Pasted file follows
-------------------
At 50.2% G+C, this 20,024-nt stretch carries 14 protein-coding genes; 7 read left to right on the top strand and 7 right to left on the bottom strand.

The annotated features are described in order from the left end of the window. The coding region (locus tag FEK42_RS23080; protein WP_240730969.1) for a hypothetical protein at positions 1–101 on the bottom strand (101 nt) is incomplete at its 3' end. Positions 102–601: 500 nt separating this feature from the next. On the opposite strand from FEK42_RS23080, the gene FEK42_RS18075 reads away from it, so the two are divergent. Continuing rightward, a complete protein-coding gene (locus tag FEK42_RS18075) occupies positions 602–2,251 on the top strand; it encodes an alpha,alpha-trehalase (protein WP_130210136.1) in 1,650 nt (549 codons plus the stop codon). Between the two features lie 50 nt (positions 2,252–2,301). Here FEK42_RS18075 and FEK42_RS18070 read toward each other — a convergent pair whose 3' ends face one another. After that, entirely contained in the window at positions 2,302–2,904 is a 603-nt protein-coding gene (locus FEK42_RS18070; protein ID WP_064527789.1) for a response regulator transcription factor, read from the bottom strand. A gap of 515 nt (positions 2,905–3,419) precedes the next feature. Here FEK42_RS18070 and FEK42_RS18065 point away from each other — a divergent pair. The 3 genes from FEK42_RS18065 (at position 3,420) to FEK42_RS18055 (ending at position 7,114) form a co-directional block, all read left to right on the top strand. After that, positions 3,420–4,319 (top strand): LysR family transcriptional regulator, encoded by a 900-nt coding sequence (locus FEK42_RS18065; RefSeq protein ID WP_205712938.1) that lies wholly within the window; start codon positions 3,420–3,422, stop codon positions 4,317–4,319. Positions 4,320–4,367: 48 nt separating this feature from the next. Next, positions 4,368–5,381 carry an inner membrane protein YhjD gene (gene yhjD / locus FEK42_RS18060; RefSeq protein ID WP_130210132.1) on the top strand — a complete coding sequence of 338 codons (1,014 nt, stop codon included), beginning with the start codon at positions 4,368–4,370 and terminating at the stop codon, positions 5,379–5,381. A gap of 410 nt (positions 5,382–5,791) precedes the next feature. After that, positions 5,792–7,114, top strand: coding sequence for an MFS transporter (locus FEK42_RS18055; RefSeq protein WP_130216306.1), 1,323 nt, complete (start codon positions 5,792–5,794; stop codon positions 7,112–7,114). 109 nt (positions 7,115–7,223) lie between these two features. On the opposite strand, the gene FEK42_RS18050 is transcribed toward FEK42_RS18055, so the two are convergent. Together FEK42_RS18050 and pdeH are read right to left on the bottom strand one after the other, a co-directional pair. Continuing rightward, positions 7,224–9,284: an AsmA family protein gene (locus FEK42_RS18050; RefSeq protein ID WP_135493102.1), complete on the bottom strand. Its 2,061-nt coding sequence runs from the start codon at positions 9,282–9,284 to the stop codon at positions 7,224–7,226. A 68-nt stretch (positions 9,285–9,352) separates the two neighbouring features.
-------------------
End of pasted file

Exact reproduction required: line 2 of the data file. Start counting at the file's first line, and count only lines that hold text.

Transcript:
The annotated features are described in order from the left end of the window. The coding region (locus tag FEK42_RS23080; protein WP_240730969.1) for a hypothetical protein at positions 1–101 on the bottom strand (101 nt) is incomplete at its 3' end. Positions 102–601: 500 nt separating this feature from the next. On the opposite strand from FEK42_RS23080, the gene FEK42_RS18075 reads away from it, so the two are divergent. Continuing rightward, a complete protein-coding gene (locus tag FEK42_RS18075) occupies positions 602–2,251 on the top strand; it encodes an alpha,alpha-trehalase (protein WP_130210136.1) in 1,650 nt (549 codons plus the stop codon). Between the two features lie 50 nt (positions 2,252–2,301). Here FEK42_RS18075 and FEK42_RS18070 read toward each other — a convergent pair whose 3' ends face one another. After that, entirely contained in the window at positions 2,302–2,904 is a 603-nt protein-coding gene (locus FEK42_RS18070; protein ID WP_064527789.1) for a response regulator transcription factor, read from the bottom strand. A gap of 515 nt (positions 2,905–3,419) precedes the next feature. Here FEK42_RS18070 and FEK42_RS18065 point away from each other — a divergent pair. The 3 genes from FEK42_RS18065 (at position 3,420) to FEK42_RS18055 (ending at position 7,114) form a co-directional block, all read left to right on the top strand. After that, positions 3,420–4,319 (top strand): LysR family transcriptional regulator, encoded by a 900-nt coding sequence (locus FEK42_RS18065; RefSeq protein ID WP_205712938.1) that lies wholly within the window; start codon positions 3,420–3,422, stop codon positions 4,317–4,319. Positions 4,320–4,367: 48 nt separating this feature from the next. Next, positions 4,368–5,381 carry an inner membrane protein YhjD gene (gene yhjD / locus FEK42_RS18060; RefSeq protein ID WP_130210132.1) on the top strand — a complete coding sequence of 338 codons (1,014 nt, stop codon included), beginning with the start codon at positions 4,368–4,370 and terminating at the stop codon, positions 5,379–5,381. A gap of 410 nt (positions 5,382–5,791) precedes the next feature. After that, positions 5,792–7,114, top strand: coding sequence for an MFS transporter (locus FEK42_RS18055; RefSeq protein WP_130216306.1), 1,323 nt, complete (start codon positions 5,792–5,794; stop codon positions 7,112–7,114). 109 nt (positions 7,115–7,223) lie between these two features. On the opposite strand, the gene FEK42_RS18050 is transcribed toward FEK42_RS18055, so the two are convergent. Together FEK42_RS18050 and pdeH are read right to left on the bottom strand one after the other, a co-directional pair. Continuing rightward, positions 7,224–9,284: an AsmA family protein gene (locus FEK42_RS18050; RefSeq protein ID WP_135493102.1), complete on the bottom strand. Its 2,061-nt coding sequence runs from the start codon at positions 9,282–9,284 to the stop codon at positions 7,224–7,226. A 68-nt stretch (positions 9,285–9,352) separates the two neighbouring features.